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Food Labelling

I recently bought a ‘100% pure’ fruit juice, but at home I discovered that the front and the side labels claimed different ingredients, and that it also contained modified ingredients. What are my rights?

Labels on food products tell us about their ingredients and their nutritional values. Often, they are the only sources of information we have about a product. Therefore, in order to ensure a high level of consumer protection, all claims made on foods must give the consumer the necessary information to make an informed choice. By law in Ireland, food labels should be clear, legible, written in English (or both English and Irish), easy to understand, and without confusing or misleading information. If you have a complaint regarding a misleading food label, you should contact the Food Safety Authority, or your local Environmental Health Officer. In this case, the juice was not ‘as advertised’, so as long as you haven’t drunk it, you are entitled to a refund or replacement from the retailer.

I bought a new yogurt, advertised as helpful for digestive problems. I tried it, but without any benefits. Then I discovered that it contains the same ingredients as traditional yogurts, but at twice the price. What can I do?

Increasing interest among consumers in a healthy diet has resulted in the rise of health claims on advertising and food labels. In order for a claim to be justified, it is necessary that the substance that is the subject of the claim is present in the food in sufficient quantities, or that the substance is absent or present in suitably reduced quantities, to produce the claimed nutritional or physiological effect. In addition, a significant amount of the substance producing the claimed effect should be provided by a quantity of the food that can reasonably be expected to be consumed. Under EU law, foods bearing nutrition and health claims must be labelled and advertised in a truthful and meaningful manner. EU Regulation (EC) No. 1924/2006 (on nutrition and health claims made on foods) specifies the conditions for these claims. If you feel the yogurt you bought was advertised in a misleading way, you could also complain to the Advertising Standards Authority of Ireland.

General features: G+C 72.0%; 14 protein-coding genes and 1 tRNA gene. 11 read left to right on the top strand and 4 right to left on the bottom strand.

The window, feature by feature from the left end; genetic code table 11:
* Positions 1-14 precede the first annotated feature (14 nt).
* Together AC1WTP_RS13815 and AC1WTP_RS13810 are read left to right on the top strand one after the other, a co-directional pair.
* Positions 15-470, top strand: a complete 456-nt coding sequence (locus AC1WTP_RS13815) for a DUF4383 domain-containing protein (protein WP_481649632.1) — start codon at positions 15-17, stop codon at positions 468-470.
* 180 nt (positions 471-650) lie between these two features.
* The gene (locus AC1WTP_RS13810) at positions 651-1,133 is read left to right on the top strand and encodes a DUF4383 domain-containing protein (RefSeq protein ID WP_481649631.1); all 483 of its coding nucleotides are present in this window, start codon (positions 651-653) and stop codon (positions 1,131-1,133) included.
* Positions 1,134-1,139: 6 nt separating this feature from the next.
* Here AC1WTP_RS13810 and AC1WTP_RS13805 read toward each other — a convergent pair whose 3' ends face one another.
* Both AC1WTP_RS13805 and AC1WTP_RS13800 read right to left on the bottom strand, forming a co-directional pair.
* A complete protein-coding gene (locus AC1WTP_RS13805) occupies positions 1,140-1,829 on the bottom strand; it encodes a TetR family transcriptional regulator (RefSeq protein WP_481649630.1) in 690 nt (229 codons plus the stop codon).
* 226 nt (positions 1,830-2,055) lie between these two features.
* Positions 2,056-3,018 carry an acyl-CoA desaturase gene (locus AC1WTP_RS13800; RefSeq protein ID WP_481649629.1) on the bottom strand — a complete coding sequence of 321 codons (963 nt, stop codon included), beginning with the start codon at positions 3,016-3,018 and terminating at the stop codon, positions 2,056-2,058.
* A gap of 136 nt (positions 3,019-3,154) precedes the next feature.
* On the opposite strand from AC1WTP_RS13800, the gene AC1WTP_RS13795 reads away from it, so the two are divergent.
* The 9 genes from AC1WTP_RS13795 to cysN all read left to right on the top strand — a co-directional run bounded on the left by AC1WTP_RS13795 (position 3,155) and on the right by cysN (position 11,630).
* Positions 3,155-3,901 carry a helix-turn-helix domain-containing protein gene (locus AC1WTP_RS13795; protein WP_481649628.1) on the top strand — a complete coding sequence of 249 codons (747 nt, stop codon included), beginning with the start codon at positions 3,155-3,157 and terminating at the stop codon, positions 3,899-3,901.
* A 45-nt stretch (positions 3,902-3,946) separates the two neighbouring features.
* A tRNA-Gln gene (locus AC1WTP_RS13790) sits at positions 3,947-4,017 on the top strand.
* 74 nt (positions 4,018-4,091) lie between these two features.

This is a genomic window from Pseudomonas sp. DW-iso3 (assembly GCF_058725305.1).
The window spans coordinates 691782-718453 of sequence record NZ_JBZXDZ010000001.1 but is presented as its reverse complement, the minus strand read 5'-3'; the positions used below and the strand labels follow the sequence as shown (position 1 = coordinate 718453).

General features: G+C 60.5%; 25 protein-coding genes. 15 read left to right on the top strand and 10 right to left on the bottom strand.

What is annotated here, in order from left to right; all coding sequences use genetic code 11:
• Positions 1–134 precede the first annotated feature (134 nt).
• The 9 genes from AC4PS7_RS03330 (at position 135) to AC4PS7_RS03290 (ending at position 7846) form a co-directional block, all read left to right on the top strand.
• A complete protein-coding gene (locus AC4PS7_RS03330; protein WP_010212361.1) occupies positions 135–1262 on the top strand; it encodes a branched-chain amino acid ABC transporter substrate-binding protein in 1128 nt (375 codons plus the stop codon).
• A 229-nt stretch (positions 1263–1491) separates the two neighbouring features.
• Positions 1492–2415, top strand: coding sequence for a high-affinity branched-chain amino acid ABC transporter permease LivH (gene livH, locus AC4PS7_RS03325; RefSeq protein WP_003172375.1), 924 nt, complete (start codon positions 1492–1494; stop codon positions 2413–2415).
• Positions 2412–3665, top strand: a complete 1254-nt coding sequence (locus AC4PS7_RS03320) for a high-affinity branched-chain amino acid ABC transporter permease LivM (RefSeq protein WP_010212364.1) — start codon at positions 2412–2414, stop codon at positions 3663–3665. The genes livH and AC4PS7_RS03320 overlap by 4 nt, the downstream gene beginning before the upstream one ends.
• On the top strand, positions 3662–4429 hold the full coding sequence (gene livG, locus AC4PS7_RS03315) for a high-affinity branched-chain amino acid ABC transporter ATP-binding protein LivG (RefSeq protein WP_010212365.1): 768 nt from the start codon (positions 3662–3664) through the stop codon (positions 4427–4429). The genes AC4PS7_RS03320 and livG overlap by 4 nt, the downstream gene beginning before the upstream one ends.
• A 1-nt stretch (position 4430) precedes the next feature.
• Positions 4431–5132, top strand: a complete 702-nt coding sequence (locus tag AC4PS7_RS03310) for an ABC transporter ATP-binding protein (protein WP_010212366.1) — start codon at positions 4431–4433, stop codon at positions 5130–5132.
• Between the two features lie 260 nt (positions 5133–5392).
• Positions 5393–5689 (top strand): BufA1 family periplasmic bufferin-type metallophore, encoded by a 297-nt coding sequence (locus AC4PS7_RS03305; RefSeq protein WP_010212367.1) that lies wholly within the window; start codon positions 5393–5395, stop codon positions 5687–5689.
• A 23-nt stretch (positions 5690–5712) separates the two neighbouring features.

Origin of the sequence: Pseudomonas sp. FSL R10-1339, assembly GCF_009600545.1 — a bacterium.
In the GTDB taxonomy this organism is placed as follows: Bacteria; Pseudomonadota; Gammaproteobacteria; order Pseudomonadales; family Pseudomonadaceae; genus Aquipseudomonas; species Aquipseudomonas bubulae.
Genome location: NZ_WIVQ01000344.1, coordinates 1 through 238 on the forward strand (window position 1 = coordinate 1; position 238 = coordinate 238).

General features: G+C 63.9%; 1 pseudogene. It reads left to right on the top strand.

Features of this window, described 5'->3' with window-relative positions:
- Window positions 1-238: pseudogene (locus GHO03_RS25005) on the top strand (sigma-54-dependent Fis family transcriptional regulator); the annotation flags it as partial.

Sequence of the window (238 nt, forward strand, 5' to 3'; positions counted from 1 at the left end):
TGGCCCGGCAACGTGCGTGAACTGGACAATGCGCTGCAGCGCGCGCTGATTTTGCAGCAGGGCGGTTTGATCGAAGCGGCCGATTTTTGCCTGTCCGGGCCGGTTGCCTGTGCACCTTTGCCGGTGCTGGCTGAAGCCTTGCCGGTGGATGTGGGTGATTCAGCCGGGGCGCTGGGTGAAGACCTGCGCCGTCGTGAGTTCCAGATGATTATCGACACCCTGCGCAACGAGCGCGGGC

My son recently bought 3 chocolate cream desserts, taking advantage of a special offer: buy two get one free. When he came back home, I discovered that the ‘use by’ date had already passed. Can I claim a refund?

A date mark indicates the end of a food product’s shelf life, the period of time that it can be kept under appropriate storage conditions before it starts to deteriorate. Foods should be consumed before the date mark expires to ensuresafety and quality. Even if a product looks and smells fine, using it after this date could put your health at risk and cause food poisoning. ‘Display until’ and ‘sell by’ dates are instructions for shop staff, to tell them when they should take a product off the shelves. The difference between a ‘use by’ date and a ‘best before’ date is that you would find the first one on more perishable items such as cream, yoghurt and some meat products, and it’s an offence under Food Safety legislation for a food business to sell, or have in possession for sale, any food past its use by date. However, ‘best before’ dates are found on foodstuffs which have longer shelf life such as packets of biscuits, tinned food and frozen foods. It is NOT an offence under Food Safety legislation for food to be sold after its best before date, unless its quality has deteriorated to make it unacceptable to eat. As a cream dessert is a perishable item, the retailer should not have sold it to you after the ‘use by’ date. You are entitled to a refund. If you feel that the product poses a health risk you may also wish to contact your local Environmental Health Officer, employed by the HSE to implement national and EU laws on food safety and hygiene.

Food labelling

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